storage, but are loaded if and when their logic is required. In a multitasking operating system, a
program that is known as a dispatcher juggles the computer processor's time among different
tasks and calls the loader when a program associated with a task is not already in the main
storage. (Program here, means a binary file that is the result of a programming language
compilation or linkage editing or some other program preparation process).
A linker, also known as link editor is a computer program that takes one or more object files
generated by a compiler and combines them into a single executable program.
Computer programs comprise several parts or modules but all these parts/modules need not be
contained within a single object file. In such case they refer to each other by means of symbols.
An object file can have three kinds of symbols:

Defined symbols, which is called by other modules

Undefined symbols, which call the other modules where the symbols are defined.

Local symbols which are used internally within the object file to facilitate relocation.

For most compilers, each object file is the result of compiling one input source code file. If a
program comprises multiple object files, then the linker combines these files into a unified
executable program by resolving the symbols as it goes along.
Linkers can take objects from a collection called a runtime library. A runtime library is a collection
of object files which will contain machine code for any external function used by the program file
which in turn is used by the linker. This machine code is copied by the linker into the final
executable output. Some linkers do not include the entire library in the output, they only include

the symbols that are referenced from other object files or libraries. The libraries exist for diverse
purposes. The system libraries are usually linked in by default.
The linker also arranges the objects in a program's address space. This involves relocating code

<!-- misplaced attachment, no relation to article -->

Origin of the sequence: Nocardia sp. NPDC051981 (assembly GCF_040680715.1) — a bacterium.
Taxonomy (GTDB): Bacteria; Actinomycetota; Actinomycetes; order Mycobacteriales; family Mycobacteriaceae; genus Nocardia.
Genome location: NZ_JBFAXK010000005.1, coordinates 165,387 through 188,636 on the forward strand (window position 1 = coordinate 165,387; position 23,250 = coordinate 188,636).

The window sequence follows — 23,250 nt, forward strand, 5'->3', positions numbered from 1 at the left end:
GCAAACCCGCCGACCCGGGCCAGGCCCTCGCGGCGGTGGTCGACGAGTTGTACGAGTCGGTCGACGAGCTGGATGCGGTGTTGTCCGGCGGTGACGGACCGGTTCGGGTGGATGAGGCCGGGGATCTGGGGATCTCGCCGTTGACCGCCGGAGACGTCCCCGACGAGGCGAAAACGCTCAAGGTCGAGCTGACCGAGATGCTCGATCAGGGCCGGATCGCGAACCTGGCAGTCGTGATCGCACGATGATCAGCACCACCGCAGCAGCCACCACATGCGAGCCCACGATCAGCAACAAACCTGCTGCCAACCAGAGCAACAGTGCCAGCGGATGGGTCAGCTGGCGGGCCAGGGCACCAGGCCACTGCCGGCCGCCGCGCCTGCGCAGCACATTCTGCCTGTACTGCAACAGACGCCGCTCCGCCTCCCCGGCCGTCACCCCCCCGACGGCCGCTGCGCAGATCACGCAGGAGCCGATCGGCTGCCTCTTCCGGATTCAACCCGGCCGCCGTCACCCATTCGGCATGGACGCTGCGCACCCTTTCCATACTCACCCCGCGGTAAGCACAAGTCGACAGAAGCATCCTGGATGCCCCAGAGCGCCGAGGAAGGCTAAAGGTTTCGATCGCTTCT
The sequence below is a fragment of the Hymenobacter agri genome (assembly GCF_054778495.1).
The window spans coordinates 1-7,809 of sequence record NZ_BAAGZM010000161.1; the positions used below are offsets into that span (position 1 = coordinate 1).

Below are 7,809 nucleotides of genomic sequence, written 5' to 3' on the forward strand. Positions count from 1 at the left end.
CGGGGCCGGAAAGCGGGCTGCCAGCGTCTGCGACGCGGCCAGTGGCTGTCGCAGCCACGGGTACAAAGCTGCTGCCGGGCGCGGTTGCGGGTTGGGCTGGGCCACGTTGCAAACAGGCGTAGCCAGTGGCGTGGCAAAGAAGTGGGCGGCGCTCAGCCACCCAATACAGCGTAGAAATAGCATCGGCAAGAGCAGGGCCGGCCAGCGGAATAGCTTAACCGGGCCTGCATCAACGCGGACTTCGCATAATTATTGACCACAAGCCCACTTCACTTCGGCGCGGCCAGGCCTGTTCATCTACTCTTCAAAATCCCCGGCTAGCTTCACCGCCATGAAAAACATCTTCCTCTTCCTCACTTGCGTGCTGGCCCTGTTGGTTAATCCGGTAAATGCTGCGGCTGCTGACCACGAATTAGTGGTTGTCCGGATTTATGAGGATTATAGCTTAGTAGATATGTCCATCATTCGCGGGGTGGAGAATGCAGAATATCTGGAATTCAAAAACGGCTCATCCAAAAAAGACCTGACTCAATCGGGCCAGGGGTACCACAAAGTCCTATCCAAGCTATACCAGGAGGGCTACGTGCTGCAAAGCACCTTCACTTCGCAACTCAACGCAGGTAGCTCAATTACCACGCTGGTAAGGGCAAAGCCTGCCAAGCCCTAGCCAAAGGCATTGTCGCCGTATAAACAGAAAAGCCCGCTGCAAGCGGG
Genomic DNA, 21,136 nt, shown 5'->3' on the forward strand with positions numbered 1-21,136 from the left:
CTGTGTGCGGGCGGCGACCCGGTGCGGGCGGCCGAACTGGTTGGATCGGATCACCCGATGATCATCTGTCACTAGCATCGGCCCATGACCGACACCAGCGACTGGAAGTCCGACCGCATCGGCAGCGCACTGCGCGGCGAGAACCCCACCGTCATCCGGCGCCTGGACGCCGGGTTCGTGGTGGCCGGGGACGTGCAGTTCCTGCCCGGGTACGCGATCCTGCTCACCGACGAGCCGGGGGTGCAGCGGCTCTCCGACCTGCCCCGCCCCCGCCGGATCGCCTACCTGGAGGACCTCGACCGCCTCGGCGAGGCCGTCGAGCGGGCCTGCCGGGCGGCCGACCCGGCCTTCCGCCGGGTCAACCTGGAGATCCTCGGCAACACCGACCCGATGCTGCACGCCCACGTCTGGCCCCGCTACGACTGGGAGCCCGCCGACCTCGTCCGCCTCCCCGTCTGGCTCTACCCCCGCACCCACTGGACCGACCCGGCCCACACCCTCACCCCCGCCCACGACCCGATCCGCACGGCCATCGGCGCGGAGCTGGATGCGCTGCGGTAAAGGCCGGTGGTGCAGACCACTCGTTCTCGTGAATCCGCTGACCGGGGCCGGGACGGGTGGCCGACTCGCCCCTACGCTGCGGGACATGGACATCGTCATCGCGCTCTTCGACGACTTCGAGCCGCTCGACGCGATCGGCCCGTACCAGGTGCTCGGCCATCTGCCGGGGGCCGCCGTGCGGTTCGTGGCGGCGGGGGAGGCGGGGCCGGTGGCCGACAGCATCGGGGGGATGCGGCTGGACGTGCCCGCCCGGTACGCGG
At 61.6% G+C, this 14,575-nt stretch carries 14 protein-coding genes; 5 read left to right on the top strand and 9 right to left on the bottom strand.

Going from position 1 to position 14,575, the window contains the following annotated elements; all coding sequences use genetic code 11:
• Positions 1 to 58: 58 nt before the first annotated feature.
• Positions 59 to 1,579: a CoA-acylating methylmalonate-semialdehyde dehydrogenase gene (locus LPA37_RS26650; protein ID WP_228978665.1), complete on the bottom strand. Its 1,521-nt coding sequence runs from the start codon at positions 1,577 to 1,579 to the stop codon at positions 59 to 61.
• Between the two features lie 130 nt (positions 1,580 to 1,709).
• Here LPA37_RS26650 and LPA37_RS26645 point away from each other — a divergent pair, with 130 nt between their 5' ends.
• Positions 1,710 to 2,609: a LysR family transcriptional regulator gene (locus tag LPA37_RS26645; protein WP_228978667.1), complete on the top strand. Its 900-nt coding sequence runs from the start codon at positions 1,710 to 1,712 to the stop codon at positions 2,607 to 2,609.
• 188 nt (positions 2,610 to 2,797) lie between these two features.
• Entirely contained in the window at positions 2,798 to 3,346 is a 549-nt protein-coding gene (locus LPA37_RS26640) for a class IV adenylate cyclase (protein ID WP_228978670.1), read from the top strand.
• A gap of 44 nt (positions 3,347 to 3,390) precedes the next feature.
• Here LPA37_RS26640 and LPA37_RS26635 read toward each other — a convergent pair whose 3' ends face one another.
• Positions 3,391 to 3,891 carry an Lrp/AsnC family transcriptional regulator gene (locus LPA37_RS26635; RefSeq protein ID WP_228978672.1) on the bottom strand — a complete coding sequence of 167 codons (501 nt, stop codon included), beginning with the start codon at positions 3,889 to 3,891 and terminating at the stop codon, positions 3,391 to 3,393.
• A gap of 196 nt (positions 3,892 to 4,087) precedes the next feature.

that assumes a specific base address to another base address. Since a compiler seldom knows
where an object will reside, it assumes a fixed base location (for example, zero). The relocation
of machine code may involve re-targeting of loads, stores and absolute jumps.
The executable output by the linker may need another relocation pass when it is finally loaded
into memory (just before the execution). This relocation pass is usually omitted on hardware
offering virtual memory in which every program is put into its own address space and so there is
no conflict even if all programs load at the same base address. This relocation pass may also be
omitted if the executable is a position independent executable.

3.4. Compilers
A compiler is a special program that processes statements written in a particular programming
language and turns them into machine language or code that a computer's processor uses. A
programmer writes language statements in a language such as Pascal or C one line at a time
using an editor. The file created contains the source statements or source code. The programmer
then runs the appropriate compiler for the language, specifying the name of the file that contains
the source statements.
When executing (running), the compiler first parses (or analyzes) the language statements
syntactically one after the other and then builds the output code in one or more successive
stages or "passes" and makes sure that statements that refer to other statements are referred in
the final code correctly. The output of the compilation is called object code or sometimes an
object module. The object code is machine code that the processor can execute, one instruction
at a time.
The Basic Structure of a Compiler

In the five stages of a compiler, the high level language is translated to a low level language
which is generally closer to that of the target computer. Each stage of the compiler fulfills a single
task and has one or more classic techniques for implementation. The following are the five